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The online version of this article (doi:10.1007/s10803-014-2071-4) contains supplementary material, which is available to authorized users.
Numerous studies investigated executive functioning (EF) problems in people with autism spectrum disorders (ASD) using laboratory EF tasks. As laboratory task performances often differ from real life observations, the current study focused on EF in everyday life of 118 children and adolescents with ASD (6–18 years). We investigated age-related and individual differences in EF problems as reported by parents on the Behavioral Rating Inventory Executive Functions (BRIEF: Gioia et al. in Behavior rating inventory of executive function. Psychological Assessment Resources, Odesse 2000), and examined the association with autism severity. Inhibition problems were mostly found in the youngest group (6- to 8-year-olds), whereas problems with planning where more evident for 12- to 14-year-olds as compared to 9- to 11-year-olds. In a subsample of participants meeting the ADOS ASD cut-off criteria the age related differences in planning were absent, while problems with cognitive flexibility were less apparent in 15- to 18-year-olds, compared to 9- to 11-, and 12- to 14-year olds. EF problems surpassing the clinical cutoff were only observed in 20 % (planning) to 51 % (cognitive flexibility) of the children and adolescents, and no relation was found with ASD symptom severity. This underlines the heterogeneous nature of ASD.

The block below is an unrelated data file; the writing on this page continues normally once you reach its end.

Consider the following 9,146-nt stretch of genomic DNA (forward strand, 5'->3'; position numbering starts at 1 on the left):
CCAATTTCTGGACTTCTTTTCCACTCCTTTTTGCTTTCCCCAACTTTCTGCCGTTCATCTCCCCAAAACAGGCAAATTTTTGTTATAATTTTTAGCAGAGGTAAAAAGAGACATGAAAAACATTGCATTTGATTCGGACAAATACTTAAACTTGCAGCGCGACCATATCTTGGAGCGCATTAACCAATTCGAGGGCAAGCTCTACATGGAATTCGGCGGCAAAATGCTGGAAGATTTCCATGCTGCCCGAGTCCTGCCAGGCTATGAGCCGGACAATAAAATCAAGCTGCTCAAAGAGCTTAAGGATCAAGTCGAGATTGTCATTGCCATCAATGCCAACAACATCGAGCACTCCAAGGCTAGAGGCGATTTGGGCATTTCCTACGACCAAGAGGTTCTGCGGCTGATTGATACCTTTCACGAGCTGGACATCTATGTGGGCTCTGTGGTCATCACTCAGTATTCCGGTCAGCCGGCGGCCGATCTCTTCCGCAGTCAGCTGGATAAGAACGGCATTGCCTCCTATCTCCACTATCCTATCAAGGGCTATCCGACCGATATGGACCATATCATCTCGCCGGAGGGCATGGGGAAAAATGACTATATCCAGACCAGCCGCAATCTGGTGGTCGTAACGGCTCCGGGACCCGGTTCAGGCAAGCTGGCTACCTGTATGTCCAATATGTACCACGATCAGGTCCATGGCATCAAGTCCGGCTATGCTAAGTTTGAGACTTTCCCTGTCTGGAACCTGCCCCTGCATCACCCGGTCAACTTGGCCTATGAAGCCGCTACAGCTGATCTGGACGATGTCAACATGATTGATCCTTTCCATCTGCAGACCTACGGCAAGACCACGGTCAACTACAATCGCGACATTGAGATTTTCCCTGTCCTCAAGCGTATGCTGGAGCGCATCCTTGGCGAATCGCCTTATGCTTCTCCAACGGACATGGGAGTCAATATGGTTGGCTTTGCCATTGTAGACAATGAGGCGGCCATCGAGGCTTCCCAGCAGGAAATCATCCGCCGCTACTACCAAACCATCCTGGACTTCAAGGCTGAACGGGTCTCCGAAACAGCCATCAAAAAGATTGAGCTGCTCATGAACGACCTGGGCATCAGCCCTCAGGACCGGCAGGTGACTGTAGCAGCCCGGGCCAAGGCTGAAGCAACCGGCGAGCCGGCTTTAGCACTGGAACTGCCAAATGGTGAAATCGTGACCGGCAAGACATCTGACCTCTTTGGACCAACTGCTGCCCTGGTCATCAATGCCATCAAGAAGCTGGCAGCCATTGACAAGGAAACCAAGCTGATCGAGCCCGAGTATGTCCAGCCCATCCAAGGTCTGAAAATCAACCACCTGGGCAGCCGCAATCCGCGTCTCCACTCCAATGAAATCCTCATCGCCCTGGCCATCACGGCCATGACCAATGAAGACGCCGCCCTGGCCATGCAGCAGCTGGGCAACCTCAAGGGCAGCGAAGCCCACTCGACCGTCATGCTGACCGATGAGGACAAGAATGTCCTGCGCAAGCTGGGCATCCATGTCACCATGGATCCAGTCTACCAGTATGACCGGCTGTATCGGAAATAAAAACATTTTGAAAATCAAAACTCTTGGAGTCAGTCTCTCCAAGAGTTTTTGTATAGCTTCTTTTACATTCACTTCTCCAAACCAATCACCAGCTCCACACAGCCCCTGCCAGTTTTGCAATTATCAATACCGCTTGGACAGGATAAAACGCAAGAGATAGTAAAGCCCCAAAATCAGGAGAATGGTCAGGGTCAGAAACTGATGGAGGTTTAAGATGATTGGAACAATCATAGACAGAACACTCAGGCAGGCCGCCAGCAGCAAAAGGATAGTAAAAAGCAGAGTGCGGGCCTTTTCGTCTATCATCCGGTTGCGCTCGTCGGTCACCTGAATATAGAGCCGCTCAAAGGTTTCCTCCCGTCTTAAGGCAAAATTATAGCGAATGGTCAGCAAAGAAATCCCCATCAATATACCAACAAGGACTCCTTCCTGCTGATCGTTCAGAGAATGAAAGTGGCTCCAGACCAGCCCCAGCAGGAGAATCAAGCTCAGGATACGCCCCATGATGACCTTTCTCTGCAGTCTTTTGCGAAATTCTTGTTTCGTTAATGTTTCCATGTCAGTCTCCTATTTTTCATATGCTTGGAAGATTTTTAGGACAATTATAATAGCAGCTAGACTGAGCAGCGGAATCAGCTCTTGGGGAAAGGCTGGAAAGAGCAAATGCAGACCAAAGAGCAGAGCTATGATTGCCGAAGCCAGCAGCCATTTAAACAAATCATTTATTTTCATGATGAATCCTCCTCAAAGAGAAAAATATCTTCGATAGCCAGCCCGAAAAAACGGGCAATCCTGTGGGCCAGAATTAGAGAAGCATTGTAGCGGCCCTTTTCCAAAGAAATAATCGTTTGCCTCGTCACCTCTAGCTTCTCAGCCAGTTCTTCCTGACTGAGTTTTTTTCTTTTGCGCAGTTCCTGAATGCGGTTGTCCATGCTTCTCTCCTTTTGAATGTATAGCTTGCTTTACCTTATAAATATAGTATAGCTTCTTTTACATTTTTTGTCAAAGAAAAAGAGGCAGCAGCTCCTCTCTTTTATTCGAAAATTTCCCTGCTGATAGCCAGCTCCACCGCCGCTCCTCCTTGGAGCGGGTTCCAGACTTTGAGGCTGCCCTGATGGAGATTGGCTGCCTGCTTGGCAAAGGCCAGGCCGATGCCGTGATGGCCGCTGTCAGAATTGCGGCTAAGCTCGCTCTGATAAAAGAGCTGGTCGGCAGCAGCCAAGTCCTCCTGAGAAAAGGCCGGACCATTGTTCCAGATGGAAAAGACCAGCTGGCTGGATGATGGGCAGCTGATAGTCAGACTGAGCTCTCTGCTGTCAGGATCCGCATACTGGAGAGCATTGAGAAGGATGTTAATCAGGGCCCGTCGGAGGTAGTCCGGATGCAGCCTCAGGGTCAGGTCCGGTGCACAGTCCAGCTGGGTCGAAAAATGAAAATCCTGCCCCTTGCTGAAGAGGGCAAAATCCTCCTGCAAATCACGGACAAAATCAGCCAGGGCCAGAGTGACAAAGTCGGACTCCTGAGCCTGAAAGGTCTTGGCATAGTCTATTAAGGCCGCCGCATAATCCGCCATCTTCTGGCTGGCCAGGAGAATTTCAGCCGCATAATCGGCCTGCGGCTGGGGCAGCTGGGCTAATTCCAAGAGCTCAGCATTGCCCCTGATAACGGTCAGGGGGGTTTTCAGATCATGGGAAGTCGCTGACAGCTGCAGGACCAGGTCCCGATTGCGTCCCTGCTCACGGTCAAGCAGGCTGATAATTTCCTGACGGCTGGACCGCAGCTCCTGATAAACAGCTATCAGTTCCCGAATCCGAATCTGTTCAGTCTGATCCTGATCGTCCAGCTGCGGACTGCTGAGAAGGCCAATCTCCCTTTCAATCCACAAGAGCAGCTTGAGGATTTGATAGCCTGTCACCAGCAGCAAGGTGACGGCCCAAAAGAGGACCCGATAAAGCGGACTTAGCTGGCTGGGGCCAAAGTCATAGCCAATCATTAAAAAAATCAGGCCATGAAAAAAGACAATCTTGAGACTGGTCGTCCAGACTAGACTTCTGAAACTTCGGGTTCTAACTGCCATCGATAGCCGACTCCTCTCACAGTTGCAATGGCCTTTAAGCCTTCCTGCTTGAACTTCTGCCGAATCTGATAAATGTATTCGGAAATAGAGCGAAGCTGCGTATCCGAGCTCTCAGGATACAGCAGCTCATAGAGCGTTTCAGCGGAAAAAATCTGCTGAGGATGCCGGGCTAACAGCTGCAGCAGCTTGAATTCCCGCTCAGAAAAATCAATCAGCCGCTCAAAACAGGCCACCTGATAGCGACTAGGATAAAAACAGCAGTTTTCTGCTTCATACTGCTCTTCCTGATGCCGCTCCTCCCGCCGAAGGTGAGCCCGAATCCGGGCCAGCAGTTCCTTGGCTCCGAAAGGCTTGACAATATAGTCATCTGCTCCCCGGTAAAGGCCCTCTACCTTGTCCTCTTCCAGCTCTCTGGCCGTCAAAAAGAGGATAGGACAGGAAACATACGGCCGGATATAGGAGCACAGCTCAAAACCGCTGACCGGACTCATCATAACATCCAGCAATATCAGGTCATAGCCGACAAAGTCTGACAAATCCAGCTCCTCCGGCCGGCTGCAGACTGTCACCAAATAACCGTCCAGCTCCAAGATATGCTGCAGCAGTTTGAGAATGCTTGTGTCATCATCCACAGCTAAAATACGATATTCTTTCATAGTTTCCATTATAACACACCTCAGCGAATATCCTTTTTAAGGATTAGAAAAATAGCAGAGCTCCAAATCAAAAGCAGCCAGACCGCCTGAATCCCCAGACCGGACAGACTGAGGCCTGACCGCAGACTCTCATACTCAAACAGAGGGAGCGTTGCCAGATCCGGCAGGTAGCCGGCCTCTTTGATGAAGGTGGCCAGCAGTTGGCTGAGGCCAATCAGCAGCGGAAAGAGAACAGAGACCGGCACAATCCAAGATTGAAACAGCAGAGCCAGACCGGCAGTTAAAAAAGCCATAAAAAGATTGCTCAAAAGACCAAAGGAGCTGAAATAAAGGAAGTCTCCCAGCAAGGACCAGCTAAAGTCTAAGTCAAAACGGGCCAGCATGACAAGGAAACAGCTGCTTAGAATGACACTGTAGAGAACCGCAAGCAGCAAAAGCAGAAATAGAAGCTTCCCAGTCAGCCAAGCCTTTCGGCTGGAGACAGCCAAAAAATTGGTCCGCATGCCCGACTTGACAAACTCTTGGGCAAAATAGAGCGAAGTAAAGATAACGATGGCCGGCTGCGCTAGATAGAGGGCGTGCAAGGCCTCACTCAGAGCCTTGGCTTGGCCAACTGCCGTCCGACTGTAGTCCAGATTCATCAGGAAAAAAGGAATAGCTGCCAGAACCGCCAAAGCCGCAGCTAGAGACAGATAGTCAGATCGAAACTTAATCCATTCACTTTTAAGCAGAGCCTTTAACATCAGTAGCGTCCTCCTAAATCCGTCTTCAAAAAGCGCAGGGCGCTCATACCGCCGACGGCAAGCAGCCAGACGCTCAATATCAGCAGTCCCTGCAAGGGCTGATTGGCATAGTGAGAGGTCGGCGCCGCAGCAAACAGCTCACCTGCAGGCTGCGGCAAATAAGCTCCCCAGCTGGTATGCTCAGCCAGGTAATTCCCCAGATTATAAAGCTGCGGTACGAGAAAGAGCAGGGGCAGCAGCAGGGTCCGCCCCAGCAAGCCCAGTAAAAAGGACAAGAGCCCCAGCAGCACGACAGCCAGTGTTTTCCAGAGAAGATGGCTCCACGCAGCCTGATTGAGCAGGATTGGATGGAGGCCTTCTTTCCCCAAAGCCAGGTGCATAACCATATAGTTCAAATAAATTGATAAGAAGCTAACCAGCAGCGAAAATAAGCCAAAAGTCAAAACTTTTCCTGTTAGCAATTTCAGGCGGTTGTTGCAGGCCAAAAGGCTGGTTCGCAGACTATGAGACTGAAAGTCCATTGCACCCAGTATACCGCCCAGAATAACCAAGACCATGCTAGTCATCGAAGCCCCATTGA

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- Age Related Differences of Executive Functioning Problems in Everyday Life of Children and Adolescents in the Autism Spectrum
Sanne F. W. M. van den Bergh
Anke M. Scheeren
Hans M. Koot
Hilde M. Geurts
- Springer US